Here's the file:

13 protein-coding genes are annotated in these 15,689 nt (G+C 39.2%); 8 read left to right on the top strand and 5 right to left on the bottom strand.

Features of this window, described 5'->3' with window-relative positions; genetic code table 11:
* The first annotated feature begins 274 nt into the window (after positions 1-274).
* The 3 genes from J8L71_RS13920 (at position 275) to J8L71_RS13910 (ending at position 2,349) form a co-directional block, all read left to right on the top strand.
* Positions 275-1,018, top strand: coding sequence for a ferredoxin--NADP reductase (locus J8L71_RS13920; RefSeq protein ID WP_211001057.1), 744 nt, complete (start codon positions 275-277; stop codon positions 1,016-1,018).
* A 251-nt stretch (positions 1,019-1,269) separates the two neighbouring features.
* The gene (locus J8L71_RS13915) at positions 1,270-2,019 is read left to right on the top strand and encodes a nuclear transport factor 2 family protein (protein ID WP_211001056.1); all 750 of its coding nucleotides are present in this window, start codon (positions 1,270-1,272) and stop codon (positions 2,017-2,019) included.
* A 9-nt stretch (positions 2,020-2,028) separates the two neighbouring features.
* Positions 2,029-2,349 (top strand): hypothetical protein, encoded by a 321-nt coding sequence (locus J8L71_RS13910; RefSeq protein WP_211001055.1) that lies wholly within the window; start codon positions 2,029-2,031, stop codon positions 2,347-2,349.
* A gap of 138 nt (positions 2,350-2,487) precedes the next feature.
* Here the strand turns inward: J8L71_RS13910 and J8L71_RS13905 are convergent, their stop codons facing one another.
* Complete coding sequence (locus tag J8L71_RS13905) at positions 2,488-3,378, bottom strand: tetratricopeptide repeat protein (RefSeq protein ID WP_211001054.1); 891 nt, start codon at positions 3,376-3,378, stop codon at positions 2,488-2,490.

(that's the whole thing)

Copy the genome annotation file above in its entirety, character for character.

13 protein-coding genes are annotated in these 15,689 nt (G+C 39.2%); 8 read left to right on the top strand and 5 right to left on the bottom strand.

Features of this window, described 5'->3' with window-relative positions; genetic code table 11:
* The first annotated feature begins 274 nt into the window (after positions 1-274).
* The 3 genes from J8L71_RS13920 (at position 275) to J8L71_RS13910 (ending at position 2,349) form a co-directional block, all read left to right on the top strand.
* Positions 275-1,018, top strand: coding sequence for a ferredoxin--NADP reductase (locus J8L71_RS13920; RefSeq protein ID WP_211001057.1), 744 nt, complete (start codon positions 275-277; stop codon positions 1,016-1,018).
* A 251-nt stretch (positions 1,019-1,269) separates the two neighbouring features.
* The gene (locus J8L71_RS13915) at positions 1,270-2,019 is read left to right on the top strand and encodes a nuclear transport factor 2 family protein (protein ID WP_211001056.1); all 750 of its coding nucleotides are present in this window, start codon (positions 1,270-1,272) and stop codon (positions 2,017-2,019) included.
* A 9-nt stretch (positions 2,020-2,028) separates the two neighbouring features.
* Positions 2,029-2,349 (top strand): hypothetical protein, encoded by a 321-nt coding sequence (locus J8L71_RS13910; RefSeq protein WP_211001055.1) that lies wholly within the window; start codon positions 2,029-2,031, stop codon positions 2,347-2,349.
* A gap of 138 nt (positions 2,350-2,487) precedes the next feature.
* Here the strand turns inward: J8L71_RS13910 and J8L71_RS13905 are convergent, their stop codons facing one another.
* Complete coding sequence (locus tag J8L71_RS13905) at positions 2,488-3,378, bottom strand: tetratricopeptide repeat protein (RefSeq protein ID WP_211001054.1); 891 nt, start codon at positions 3,376-3,378, stop codon at positions 2,488-2,490.